Tuesday, March 28, 2017

On-line analytical processing (OLAP) is a category of data processing solutions designed to enable fast queries against raw, structured, multi-dimensional data. OLAP offerings are available from vendors including SAP, Microsoft, IBM, HP and Oracle.

OLAP solutions are typically used for business intelligence and reporting, business process management, sales management, reporting and forecasting, and financial reporting of high-value, Big Data. OLAP systems are chosen for the ability to analyze multidimensional data in near real-time, support for complex analytical queries, the ability to organize data at query time, and reduced time-to-reporting.

OLAP systems are pure analytics systems, defined by their primary focus on query performance. Common use combines loading data from one or more sources, and running a set of queries against that saved/stored data (aka data at rest). Loading can be continuous or batch; analytics systems often offer developers ways to load data in bulk faster than one row at a time. Queries can be known in advance, but can also be ad-hoc in nature. Often, analytical systems are tasked with managing tremendous amounts of data, terabyte or even petabyte scale.


OLAP/Analytics Design Tradeoffs

Systems optimized for load-and-query workloads often let assumptions about workloads influence their design. For example, many systems treat data as mostly immutable once loaded. This assumption enables several design choices:

Data can be stored in ways that are easier to scan, as opposed to easier to update. An example is the column store, a tabular storage format that is much easier to compress and scan, while also being harder to update.

Multiple readers can scan data without shared locks. If data isn’t changing, this enables more concurrency and better use of multi-core systems.

Whether columnar storage is used or not, more granular compression can be used. This compression is expensive if the goal is to access individual rows, but can be amortized across scans.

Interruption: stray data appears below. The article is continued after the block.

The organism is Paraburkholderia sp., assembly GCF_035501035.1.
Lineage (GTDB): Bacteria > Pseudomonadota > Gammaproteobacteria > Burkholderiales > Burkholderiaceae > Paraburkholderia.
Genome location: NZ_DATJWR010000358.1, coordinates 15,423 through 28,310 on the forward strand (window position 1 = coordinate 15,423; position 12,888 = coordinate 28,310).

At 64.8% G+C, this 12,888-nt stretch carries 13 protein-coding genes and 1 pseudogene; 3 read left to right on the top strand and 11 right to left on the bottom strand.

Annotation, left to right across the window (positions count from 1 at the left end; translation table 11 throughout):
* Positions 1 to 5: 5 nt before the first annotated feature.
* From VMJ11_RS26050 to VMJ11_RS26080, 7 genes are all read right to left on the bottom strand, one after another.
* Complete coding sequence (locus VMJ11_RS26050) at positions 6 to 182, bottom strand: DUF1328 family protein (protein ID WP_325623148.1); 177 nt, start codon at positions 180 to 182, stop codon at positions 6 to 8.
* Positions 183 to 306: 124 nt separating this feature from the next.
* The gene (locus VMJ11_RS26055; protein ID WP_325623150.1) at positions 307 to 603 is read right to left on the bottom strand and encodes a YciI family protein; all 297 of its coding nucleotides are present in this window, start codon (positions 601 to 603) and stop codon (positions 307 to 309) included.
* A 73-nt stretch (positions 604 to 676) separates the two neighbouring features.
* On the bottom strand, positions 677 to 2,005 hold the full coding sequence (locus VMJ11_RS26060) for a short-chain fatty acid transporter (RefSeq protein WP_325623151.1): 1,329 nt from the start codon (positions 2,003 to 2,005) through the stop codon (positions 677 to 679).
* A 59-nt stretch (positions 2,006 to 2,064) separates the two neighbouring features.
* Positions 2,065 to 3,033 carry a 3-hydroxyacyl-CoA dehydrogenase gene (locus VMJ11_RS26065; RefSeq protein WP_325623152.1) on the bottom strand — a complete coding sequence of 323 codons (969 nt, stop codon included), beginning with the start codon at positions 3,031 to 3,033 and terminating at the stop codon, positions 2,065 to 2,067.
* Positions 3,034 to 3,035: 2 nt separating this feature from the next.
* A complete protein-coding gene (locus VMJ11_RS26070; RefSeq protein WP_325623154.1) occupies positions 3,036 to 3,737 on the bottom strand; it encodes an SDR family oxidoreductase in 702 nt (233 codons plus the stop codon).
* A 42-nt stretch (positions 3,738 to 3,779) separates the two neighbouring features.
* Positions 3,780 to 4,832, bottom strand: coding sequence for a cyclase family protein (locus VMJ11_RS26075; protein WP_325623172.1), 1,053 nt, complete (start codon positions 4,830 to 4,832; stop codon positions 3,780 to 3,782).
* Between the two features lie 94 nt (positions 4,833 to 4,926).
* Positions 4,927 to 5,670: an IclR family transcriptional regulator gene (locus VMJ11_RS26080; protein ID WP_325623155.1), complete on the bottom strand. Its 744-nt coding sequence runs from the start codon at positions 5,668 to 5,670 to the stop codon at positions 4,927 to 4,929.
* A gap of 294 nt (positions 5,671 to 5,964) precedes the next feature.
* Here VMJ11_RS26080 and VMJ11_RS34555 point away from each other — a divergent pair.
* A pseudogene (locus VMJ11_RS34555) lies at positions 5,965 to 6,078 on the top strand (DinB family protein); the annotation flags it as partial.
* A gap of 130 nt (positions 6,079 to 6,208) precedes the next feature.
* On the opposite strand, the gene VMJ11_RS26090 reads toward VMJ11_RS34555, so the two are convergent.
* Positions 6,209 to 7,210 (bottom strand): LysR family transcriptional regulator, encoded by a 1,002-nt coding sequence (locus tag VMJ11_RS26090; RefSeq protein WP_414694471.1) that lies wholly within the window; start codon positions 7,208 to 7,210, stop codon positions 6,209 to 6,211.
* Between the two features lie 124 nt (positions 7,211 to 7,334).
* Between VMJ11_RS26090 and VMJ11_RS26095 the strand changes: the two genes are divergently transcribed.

Immutable data is easier to persist, as data isn’t changing as it’s being written to disk.


Complementary Workloads

In practice, applications are often built with a mix of systems, and operational systems are often combined with analytical systems to build complete solutions. There are three primary reasons OLAP systems are added to operational systems:

  • OLAP systems are typically better suited to storing the tremendous volumes of data required to keep a history of state, events and actions for long periods of time.
  • OLAP systems support ad-hoc analysis, where questions aren’t known in advance.
  • OLAP systems often support deep processing of datasets in their entirety, and these workloads aren’t a great fit for operational systems. Most machine learning applications, for example, rely on multiple passes over large datasets.


Special Case: Hadoop Ecosystem OLAP

With the rise of “Big Data”, HDFS enthusiasts have sought to bring mature, relational OLAP and SQL to data in the Hadoop Ecosystem. These tools often put a large emphasis on scale-out and integration with other Hadoop Ecosystem tools, whether they be Map Reduce, Spark, Hive, Presto, SparkSQL or others. These tools focus on long reads on static, or append-only, datasets. 





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